PHY413 Gravitation
S. G. Rajeev
First Class on Thursday Jan 19 2017
Class will meet Tue/Thurs at 11:05am-12:20pm in B&L 315 during Spring 2017 starting Jan. 19.
I will be using Blackboard to post Lecture Notes and Problems.
The only purpose of this website is to redirect you to Blackboard
Gravitation
This course will cover General Relativity: Einstein's theory of
Gravitation. Black holes and gravitational radiation are the most
remarkable predictions of this theory.
Requirements
Students are expected to know linear algebra (eg., as used in quantum
mechanics ) and the calculus of several variables (partial derivatives,
multidimensional integration). Knowledge of Electrodynamics, Special
Relativity and
Classical Mechanics at the level of our junior level
courses will also be assumed. Riemannian geometry and tensor calculus
will be introduced as part of the course. If you have already learned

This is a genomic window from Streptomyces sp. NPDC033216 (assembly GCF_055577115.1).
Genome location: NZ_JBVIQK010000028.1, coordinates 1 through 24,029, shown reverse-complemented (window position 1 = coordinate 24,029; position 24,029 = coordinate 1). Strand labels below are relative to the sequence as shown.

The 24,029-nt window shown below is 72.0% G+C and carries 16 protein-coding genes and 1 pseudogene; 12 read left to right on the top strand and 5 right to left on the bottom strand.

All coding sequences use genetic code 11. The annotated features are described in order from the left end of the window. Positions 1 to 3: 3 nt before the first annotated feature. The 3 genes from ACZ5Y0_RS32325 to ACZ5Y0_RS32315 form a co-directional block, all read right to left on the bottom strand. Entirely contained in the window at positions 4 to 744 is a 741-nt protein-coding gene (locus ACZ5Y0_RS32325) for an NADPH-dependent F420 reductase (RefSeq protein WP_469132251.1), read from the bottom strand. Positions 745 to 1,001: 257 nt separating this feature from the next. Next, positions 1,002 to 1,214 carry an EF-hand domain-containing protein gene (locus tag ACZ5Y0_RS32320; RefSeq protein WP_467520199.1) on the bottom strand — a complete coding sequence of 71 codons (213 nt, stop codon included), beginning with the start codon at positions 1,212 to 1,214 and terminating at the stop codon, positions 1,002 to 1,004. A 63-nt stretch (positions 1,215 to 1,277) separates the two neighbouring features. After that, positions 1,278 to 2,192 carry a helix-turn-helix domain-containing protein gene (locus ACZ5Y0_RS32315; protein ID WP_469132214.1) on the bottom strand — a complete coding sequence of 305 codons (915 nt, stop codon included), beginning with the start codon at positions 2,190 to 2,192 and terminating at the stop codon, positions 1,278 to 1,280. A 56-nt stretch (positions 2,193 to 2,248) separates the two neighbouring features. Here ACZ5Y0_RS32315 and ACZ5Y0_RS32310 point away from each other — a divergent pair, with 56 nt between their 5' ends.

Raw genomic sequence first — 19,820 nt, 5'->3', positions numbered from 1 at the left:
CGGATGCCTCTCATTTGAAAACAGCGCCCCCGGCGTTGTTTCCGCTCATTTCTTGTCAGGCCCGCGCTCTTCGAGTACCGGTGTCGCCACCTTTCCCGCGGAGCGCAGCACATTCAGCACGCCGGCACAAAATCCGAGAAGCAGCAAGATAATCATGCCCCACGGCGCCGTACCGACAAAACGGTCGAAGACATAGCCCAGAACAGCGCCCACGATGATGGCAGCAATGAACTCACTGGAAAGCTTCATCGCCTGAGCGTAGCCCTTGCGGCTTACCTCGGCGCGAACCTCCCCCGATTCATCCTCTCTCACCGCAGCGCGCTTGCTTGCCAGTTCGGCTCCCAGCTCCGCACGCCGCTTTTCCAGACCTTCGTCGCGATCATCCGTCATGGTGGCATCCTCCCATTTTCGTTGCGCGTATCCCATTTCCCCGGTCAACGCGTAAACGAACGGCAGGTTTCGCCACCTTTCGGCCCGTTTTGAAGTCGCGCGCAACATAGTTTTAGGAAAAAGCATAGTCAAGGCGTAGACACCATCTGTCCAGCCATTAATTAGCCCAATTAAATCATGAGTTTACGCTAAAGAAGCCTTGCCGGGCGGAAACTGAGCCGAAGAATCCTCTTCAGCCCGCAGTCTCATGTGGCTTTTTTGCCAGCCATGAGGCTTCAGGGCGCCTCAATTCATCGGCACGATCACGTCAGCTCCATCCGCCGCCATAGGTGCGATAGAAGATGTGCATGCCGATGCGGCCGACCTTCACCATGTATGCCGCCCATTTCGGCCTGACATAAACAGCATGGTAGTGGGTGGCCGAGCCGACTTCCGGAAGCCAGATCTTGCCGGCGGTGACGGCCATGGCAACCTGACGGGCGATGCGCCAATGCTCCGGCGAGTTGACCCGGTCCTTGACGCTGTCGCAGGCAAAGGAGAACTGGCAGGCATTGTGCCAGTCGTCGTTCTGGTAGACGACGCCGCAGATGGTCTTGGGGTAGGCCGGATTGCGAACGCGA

it, you will see here a physicist's perspective. Previous Relativity or Geometry courses are not
required: I will exempt you if you know Mechanics and E&M.
Grading
There will be no examinations in the course; instead, there will be
some
homework assignments. They will posted on blackboard, roughly every other week.
Office Hours
Tuesdays 2:00-3:00 pm
Scope
The first part of the course will be accessible to undergraduates and
to
experimental/observational/computational physics graduate students. The
later parts will aim to bring the student up to the level of modern
research papers in General Relativity: in particular, the recent
advances in the understanding of gravitational waves and of black
holes.
Books
There is no required textbook. But any physicist must study the
classics:
- The Meaning of Relativity by Albert Einstein. Learn
from the master himself.
- The last five chapters of The Classical Theory of Fields
by Landau and Lifshitz. Perhaps the best introduction to the subject.
Minimalist in style,yet has all you really need to know.
- Gravitation and Cosmology: Principles and Applications of the
General Theory of Relativity by Steven Weinberg. The best modern
introduction by a pioneer in astro-particle physics.
- Parts of Gravitation by Charles W. Misner, Kip S.
Thorne, John Archibald Wheeler
Old Lecture Notes from Fall 2010(Obsolete)
For new notes see Blackboard.
Old Problem Sets from Fall 2010
Current Problem Sets will be posted on blackboard.